Fitting In Reading

It seems like every year one of my New Year’s resolutions is to read more. Read more? But I’m a librarian, I read all the time, right?

Over the 7 years that I’ve been a librarian I’ve heard that misconception all too often upon meeting new people. “Oh, you’re a librarian? You must read all the time/love to read/spend your days reading!” Of course the context of that statement ultimately determines my response (and I am always polite, even when slightly exasperated), but in truth the answers are no, yes, no. Of course I love to read, as I always have, even before I was a librarian. But the amount of long-form, focused reading that I typically do during my workday is very, very small. Not that other forms of reading don’t matter — I can usually keep up with my work-related RSS feed and the newspaper, and like most office workers I read many many MANY emails each day. But sit down in my office with a book? Not often.

While I’ve found blogs and other online sources to be useful in keeping up with the academic librarianship and higher education more generally, lots of scholarly research and practical information is published in books and journal articles, too. Reading a book about information literacy, or the latest issue of C&RL, or a book about student retention that specifically addresses commuter colleges is totally, 100% relevant to my job as Coordinator of Library Instruction at a non-residential college.

So why is there a stack of books and articles 8 inches high on my desk? And a book due back to ILL tomorrow that I haven’t even cracked open?

Reading, and especially reading in print, is tricky in an office environment. To me it has the appearance of being simultaneously uninterruptible and leisure-like, which I realize are somewhat at odds. The focus that someone reading a long-form text brings to the task, perhaps taking notes as they read, sometimes makes it seem almost rude to bother them. But that’s contrasted with the popular image of a professor with their feet up on their desk, surrounded by books, just waiting for students to stop in with questions. I’ve exaggerated both of these scenes, but I think there’s a grain of truth in each.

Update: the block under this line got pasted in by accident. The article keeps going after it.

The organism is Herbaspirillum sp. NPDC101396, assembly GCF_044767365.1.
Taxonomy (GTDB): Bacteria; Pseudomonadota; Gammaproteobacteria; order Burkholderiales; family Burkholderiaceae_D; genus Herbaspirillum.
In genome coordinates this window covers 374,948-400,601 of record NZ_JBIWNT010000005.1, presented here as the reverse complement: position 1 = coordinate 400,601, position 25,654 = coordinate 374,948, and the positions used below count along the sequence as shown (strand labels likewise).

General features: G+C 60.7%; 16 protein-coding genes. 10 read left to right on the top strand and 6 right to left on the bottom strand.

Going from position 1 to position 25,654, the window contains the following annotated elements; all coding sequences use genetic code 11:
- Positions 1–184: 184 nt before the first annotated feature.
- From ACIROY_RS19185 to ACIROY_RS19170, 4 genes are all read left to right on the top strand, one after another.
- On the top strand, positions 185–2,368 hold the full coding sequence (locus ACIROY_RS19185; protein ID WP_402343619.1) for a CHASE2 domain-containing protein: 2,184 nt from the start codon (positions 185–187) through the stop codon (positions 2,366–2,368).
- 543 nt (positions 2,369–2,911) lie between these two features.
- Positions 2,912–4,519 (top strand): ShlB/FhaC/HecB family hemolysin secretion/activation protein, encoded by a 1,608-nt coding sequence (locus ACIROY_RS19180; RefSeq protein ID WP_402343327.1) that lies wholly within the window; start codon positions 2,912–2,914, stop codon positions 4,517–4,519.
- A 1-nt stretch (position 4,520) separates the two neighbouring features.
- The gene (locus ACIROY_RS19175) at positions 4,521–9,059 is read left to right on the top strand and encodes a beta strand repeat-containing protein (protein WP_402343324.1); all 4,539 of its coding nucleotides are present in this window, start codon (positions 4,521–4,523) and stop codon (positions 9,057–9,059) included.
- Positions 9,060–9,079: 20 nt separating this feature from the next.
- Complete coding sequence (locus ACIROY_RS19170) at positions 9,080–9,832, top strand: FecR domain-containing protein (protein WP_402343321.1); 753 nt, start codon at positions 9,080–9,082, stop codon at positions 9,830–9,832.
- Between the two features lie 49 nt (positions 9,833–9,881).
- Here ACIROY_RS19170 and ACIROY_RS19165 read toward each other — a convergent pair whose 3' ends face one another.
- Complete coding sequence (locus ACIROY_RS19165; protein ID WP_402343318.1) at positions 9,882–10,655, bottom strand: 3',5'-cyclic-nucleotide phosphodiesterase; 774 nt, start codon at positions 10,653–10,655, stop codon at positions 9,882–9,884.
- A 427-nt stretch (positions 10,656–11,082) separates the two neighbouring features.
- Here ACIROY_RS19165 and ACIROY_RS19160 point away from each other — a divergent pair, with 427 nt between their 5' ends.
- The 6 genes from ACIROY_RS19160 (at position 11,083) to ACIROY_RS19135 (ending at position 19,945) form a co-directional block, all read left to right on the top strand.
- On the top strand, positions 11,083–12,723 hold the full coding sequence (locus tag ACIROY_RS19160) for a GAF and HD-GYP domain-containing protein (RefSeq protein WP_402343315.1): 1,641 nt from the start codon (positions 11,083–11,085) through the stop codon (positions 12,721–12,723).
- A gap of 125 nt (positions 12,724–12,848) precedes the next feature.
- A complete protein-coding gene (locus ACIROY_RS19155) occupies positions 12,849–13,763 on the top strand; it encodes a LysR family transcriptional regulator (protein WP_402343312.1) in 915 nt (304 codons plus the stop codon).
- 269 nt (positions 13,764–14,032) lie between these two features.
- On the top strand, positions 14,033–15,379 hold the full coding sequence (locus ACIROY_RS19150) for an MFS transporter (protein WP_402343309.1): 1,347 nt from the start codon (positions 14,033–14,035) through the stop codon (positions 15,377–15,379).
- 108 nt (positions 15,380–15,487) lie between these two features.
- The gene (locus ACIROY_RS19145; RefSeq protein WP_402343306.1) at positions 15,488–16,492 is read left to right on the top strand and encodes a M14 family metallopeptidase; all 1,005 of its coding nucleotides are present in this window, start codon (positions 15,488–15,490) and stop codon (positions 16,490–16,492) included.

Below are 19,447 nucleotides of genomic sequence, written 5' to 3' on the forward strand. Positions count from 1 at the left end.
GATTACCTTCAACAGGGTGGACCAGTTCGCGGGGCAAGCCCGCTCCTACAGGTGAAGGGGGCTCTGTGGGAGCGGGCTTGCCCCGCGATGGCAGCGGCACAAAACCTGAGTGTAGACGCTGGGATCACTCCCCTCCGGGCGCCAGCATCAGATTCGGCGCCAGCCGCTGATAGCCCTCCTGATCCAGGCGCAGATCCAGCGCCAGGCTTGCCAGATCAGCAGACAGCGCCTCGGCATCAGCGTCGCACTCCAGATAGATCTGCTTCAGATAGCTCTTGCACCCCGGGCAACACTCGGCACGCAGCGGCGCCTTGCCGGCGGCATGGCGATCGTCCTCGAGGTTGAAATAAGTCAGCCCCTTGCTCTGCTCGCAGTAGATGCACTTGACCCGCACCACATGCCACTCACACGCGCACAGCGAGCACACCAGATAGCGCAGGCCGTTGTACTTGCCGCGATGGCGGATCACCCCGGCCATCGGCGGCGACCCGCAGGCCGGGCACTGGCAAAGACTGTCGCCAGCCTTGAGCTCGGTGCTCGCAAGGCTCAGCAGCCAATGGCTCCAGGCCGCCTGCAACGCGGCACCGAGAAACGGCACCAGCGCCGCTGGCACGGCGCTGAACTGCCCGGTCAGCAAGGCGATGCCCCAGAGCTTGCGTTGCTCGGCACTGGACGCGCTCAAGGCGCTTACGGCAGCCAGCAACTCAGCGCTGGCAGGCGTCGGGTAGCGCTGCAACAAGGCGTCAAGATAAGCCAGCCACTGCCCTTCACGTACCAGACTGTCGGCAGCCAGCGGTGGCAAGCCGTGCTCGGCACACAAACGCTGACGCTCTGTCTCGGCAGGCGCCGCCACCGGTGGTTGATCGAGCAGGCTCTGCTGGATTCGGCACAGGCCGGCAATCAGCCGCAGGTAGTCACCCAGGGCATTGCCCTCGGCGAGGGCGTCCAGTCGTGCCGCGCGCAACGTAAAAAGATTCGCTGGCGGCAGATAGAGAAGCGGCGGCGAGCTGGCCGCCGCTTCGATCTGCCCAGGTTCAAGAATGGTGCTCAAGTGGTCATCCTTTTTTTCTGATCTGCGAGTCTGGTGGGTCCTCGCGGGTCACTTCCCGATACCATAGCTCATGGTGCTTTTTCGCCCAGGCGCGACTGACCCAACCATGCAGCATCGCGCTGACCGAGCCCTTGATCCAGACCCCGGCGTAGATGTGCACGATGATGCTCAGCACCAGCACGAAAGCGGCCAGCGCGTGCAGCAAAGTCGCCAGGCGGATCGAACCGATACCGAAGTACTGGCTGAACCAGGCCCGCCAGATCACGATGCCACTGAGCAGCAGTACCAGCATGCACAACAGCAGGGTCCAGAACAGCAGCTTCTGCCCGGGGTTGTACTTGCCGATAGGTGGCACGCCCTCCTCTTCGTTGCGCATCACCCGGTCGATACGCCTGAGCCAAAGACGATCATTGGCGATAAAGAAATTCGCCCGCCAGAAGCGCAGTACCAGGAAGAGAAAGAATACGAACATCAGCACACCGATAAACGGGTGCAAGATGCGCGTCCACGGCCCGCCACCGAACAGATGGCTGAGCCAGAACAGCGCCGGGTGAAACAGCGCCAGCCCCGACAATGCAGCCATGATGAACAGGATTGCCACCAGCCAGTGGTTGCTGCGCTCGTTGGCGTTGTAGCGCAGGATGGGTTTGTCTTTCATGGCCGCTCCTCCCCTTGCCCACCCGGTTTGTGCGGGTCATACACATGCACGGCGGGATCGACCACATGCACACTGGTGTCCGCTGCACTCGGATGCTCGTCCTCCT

If I’m reading at work, will folks not stop in because I seem focused and they don’t want to interrupt me? Or, on the flip side, if folks do stop in will I lose track of the thread of the reading? And, perhaps the core of the issue, is reading “work” in the same way that other office-bound tasks we may do at our jobs are “work”? Or does reading at my desk make it seem like I’m not working, especially if there are other tasks that need doing on my to-do list? Alternatively, I could bring work-related reading home to tackle on evenings and weekends, but then I’m shortchanging my opportunities for leisure reading (which I never feel I have enough of anyway).

Keeping up with the scholarly and practical literature in my field is professional development, and as such it’s an important and worthwhile undertaking. So maybe it’s as simple as that — reading for professional development is a work-related task like any other, and I should add it to my to-do list for each day.

Do you read books and articles while at work? How do you find the time and space to keep up with longer form professional reading?

Sudden Thoughts And Second Thoughts

Have Your Librarian Buy My Outrageously Expensive Book